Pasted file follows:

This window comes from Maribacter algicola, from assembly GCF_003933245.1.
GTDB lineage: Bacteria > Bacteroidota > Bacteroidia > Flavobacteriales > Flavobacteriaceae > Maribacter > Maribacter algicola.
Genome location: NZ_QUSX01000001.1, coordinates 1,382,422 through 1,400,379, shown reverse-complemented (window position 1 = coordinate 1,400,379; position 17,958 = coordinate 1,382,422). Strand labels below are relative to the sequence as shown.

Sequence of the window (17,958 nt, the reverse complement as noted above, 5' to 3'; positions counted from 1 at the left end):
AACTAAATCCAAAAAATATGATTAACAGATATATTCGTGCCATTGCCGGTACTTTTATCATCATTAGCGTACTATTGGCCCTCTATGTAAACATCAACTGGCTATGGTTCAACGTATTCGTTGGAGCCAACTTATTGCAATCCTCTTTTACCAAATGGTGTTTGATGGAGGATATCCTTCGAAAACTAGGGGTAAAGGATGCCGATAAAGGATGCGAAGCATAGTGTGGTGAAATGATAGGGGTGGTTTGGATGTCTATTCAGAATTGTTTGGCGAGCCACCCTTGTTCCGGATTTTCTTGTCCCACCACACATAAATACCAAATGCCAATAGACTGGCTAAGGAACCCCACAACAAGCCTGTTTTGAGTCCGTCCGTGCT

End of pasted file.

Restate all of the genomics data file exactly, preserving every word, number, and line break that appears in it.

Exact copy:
This window comes from Maribacter algicola, from assembly GCF_003933245.1.
GTDB lineage: Bacteria > Bacteroidota > Bacteroidia > Flavobacteriales > Flavobacteriaceae > Maribacter > Maribacter algicola.
Genome location: NZ_QUSX01000001.1, coordinates 1,382,422 through 1,400,379, shown reverse-complemented (window position 1 = coordinate 1,400,379; position 17,958 = coordinate 1,382,422). Strand labels below are relative to the sequence as shown.

Sequence of the window (17,958 nt, the reverse complement as noted above, 5' to 3'; positions counted from 1 at the left end):
AACTAAATCCAAAAAATATGATTAACAGATATATTCGTGCCATTGCCGGTACTTTTATCATCATTAGCGTACTATTGGCCCTCTATGTAAACATCAACTGGCTATGGTTCAACGTATTCGTTGGAGCCAACTTATTGCAATCCTCTTTTACCAAATGGTGTTTGATGGAGGATATCCTTCGAAAACTAGGGGTAAAGGATGCCGATAAAGGATGCGAAGCATAGTGTGGTGAAATGATAGGGGTGGTTTGGATGTCTATTCAGAATTGTTTGGCGAGCCACCCTTGTTCCGGATTTTCTTGTCCCACCACACATAAATACCAAATGCCAATAGACTGGCTAAGGAACCCCACAACAAGCCTGTTTTGAGTCCGTCCGTGCT